I found this as an exercise, and wrote my own solution but am interested in a shorter/easier one.

So here it goes:


$G$ is a group

$G$ has a finite number of subgroups <=> $G$ is finite.


Suppose $G$ has an infinite number of elements but a finite number of subgroups.

Let's look at the cyclic subgroups of $x$ where $x \in G$.

$A_G=\{\langle x\rangle : x \in G\}$

Since the elements of $A_g$ are subgroups of $G$ => $A_G$ has a finite number of elements.

Obviously $\cup_{A \in A_G}{A} = G$.(since every $x \in G$ would belong to $\langle x\rangle$ which is in $A_G$.

So it's a given that for some $x \in G$, $\langle x\rangle$ must have an infinite number of elements.

But then we can make infinitely many subgroups of $\langle x\rangle$ like: $\langle x^2\rangle$,$\langle x^3\rangle$,$\langle x^4\rangle$,etc.(which are all different, but to convince oneself, we can only look at $\langle x^p\rangle$ where p is prime.)

Hence G has an infinite amount of subgroups which is a contradiction, so G has to be finite.

Now in the opposite direction:

Suppose G is finite. Let $|G|=n$.

$P(G)$(the powerset of G) will have only $2^n$ elements. But the set of subgroups of G is a subset of $P(G)$.

Hence G has a finite number of subgroups.

  • 1
    $\begingroup$ Use $\langle X\rangle$ for $\langle X\rangle$. $\endgroup$
    – Shaun
    Sep 24, 2020 at 13:49
  • 1
    $\begingroup$ There's a proof here. $\endgroup$
    – Shaun
    Sep 24, 2020 at 13:54
  • 5
    $\begingroup$ @Everstudent Your argument rests on the false claim that the existence of infinitely many subgroups implies the existence of an element of infinite order. The product of infinitely many groups of order $2$ is a counterexample to that assertion. $\endgroup$ Sep 24, 2020 at 13:57
  • 2
    $\begingroup$ My argument uses the existences of a finitely many subgroups in an infinite group which is a contradiction. I suppose that G is infinite but has a finite number of subgroups. Then I look at all the cyclic subgroups of G, they have to be a finite number obviously. And their union has to be G. But then at least one of the cyclic groups has to be infinite. $\endgroup$ Sep 24, 2020 at 14:00
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    $\begingroup$ The proof is correct. $A_G$ is a union of finitely many elements. If all $A\in A_G$ were finite, then $G$ would be finite. Hence there must be one element $A=\langle x \rangle$ which is infinite. $\endgroup$ Sep 24, 2020 at 14:05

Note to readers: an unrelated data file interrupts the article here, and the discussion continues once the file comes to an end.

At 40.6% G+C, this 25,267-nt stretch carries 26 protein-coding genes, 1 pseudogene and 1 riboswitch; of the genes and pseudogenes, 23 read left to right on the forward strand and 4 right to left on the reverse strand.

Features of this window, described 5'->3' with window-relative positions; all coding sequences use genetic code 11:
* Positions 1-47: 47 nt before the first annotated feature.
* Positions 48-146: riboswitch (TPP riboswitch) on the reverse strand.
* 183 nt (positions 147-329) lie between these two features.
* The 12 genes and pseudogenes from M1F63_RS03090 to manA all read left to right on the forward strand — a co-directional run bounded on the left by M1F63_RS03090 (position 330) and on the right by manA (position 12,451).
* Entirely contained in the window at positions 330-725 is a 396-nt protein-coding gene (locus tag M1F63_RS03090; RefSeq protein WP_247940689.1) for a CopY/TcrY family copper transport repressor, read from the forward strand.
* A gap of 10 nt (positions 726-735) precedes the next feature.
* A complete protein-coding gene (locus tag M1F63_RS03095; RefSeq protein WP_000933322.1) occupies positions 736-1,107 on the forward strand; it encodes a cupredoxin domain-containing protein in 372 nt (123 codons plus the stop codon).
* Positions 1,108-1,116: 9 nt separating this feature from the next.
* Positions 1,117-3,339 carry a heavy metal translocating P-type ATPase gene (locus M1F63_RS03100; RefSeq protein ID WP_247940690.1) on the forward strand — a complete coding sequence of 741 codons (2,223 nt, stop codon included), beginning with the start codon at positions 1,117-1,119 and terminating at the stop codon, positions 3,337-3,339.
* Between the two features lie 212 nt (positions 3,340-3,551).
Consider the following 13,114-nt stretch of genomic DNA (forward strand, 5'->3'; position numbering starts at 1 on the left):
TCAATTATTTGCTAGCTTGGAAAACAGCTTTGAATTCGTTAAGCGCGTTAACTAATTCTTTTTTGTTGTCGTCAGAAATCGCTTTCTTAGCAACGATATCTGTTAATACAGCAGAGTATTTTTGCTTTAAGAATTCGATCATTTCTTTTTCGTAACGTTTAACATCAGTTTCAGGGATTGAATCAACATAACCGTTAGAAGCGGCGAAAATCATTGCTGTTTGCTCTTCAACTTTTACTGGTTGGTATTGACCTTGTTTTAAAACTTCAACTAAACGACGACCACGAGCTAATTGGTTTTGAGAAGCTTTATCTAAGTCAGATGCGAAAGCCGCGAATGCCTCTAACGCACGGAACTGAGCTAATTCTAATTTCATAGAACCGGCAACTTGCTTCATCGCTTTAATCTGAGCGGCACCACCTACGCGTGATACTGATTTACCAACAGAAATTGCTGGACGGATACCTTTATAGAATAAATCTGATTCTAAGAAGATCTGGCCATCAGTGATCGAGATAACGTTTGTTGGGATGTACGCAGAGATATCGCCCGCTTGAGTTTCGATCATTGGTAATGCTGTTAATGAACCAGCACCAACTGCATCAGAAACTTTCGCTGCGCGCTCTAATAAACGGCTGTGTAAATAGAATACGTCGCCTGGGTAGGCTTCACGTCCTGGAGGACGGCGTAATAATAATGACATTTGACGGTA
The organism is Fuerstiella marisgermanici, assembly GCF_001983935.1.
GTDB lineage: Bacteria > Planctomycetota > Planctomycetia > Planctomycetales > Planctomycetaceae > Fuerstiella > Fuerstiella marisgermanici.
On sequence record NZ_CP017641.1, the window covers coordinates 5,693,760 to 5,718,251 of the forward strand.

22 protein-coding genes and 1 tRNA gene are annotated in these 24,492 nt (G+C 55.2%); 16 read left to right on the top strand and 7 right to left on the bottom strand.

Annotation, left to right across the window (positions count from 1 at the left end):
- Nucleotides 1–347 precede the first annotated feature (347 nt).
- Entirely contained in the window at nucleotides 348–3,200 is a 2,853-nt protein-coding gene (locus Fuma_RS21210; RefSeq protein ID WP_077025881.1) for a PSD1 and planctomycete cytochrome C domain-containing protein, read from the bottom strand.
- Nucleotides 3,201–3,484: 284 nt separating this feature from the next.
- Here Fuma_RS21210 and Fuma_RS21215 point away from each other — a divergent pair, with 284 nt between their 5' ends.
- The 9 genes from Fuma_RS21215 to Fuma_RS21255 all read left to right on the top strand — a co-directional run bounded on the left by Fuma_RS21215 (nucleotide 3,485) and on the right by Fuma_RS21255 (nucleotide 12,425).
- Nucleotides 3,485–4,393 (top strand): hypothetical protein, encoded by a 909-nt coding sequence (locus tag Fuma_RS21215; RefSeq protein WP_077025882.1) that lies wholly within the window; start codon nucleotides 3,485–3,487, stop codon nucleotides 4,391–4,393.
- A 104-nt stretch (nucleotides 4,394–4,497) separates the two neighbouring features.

1 Answer 1


The way I manage to prove it is as follows:

For a group $G$ we define the Torsion as the set of elements of finite order: $$\text{Tor}(G)=\{g\vert\exists n\in\mathbb{N}\;s.t.\;g^n=1\}$$ Now let us consider the two cases:

case 1: $G= \text{Tor}(G)$

In this case we have $\text{Tor}(G)$ being an infinite set. Since every element $t\in \text{Tor}(G)$ is of finite order we can inductively generate $\aleph_0$ finite cyclic subgroups: $$t_n\in \text{Tor}(G)-\cup_{i=1}^{n-1}\langle t_i\rangle \:\text{and take the subgroup} \: \langle t_n\rangle$$

case 1: $G\neq \text{Tor}(G)$ is infinite

This case implies the existence of an element $g\in G-\text{Tor}(G)$ that is not of finite order. In this case, $\langle g\rangle$ is a cyclic group of order $\aleph_0$ which is isomorphic to $\mathbb{Z}$, yielding an infinite amount of subgroups.

Let me just add that a finite group has a finite number of subgroups, for there are finitely many subsets (for completeness of argument)

  • 1
    $\begingroup$ I thought this might be of interest since the torsion of a group is a very important way to understand infinite groups. $\endgroup$
    – Alon Yariv
    Sep 24, 2020 at 14:22
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    $\begingroup$ The set of torsion elements is not necessarily a subgroup when the group is nonabelian. $\endgroup$
    – Jim
    Sep 24, 2020 at 15:53
  • $\begingroup$ Sorry, that is indeed true. I corrected the argument $\endgroup$
    – Alon Yariv
    Sep 24, 2020 at 16:39
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    $\begingroup$ The idea of cosets isn't entirely well defined here. Given a non-subgroup subset translations of that set don't form a partition of the group. This means, in particular, that the index is not necessarily well defined and your claim that it is "multiplicative" isn't necessarily a valid one. $\endgroup$
    – Jim
    Sep 24, 2020 at 16:56
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    $\begingroup$ It seems like this is all fixable, you just want to argue that either all elements have finite order, in which case you use your inductive argument, or some element has infinite order, in which case you use your $\mathbb Z$ argument. But I don't think it makes sense to talk about indexes here. $\endgroup$
    – Jim
    Sep 24, 2020 at 16:58

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